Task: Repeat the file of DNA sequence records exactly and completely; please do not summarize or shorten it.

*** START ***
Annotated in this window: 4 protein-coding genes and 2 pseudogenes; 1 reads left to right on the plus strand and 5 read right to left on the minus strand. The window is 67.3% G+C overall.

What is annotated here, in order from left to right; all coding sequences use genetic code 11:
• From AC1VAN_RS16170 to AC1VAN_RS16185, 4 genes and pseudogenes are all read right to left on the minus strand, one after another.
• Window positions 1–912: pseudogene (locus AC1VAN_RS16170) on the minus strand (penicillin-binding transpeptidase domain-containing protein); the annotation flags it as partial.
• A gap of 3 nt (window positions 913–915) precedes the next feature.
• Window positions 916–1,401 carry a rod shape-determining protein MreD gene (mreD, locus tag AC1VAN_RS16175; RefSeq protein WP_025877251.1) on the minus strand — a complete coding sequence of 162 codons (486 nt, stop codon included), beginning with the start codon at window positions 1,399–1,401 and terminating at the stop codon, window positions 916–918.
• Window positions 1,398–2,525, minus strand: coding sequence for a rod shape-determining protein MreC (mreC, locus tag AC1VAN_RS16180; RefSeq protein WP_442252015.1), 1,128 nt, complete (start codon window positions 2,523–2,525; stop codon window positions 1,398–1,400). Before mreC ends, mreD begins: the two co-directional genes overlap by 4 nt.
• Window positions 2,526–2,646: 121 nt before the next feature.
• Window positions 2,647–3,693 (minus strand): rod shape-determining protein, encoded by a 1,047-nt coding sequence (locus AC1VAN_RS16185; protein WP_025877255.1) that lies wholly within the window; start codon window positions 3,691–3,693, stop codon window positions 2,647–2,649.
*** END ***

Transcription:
Annotated in this window: 4 protein-coding genes and 2 pseudogenes; 1 reads left to right on the plus strand and 5 read right to left on the minus strand. The window is 67.3% G+C overall.

What is annotated here, in order from left to right; all coding sequences use genetic code 11:
• From AC1VAN_RS16170 to AC1VAN_RS16185, 4 genes and pseudogenes are all read right to left on the minus strand, one after another.
• Window positions 1–912: pseudogene (locus AC1VAN_RS16170) on the minus strand (penicillin-binding transpeptidase domain-containing protein); the annotation flags it as partial.
• A gap of 3 nt (window positions 913–915) precedes the next feature.
• Window positions 916–1,401 carry a rod shape-determining protein MreD gene (mreD, locus tag AC1VAN_RS16175; RefSeq protein WP_025877251.1) on the minus strand — a complete coding sequence of 162 codons (486 nt, stop codon included), beginning with the start codon at window positions 1,399–1,401 and terminating at the stop codon, window positions 916–918.
• Window positions 1,398–2,525, minus strand: coding sequence for a rod shape-determining protein MreC (mreC, locus tag AC1VAN_RS16180; RefSeq protein WP_442252015.1), 1,128 nt, complete (start codon window positions 2,523–2,525; stop codon window positions 1,398–1,400). Before mreC ends, mreD begins: the two co-directional genes overlap by 4 nt.
• Window positions 2,526–2,646: 121 nt before the next feature.
• Window positions 2,647–3,693 (minus strand): rod shape-determining protein, encoded by a 1,047-nt coding sequence (locus AC1VAN_RS16185; protein WP_025877255.1) that lies wholly within the window; start codon window positions 3,691–3,693, stop codon window positions 2,647–2,649.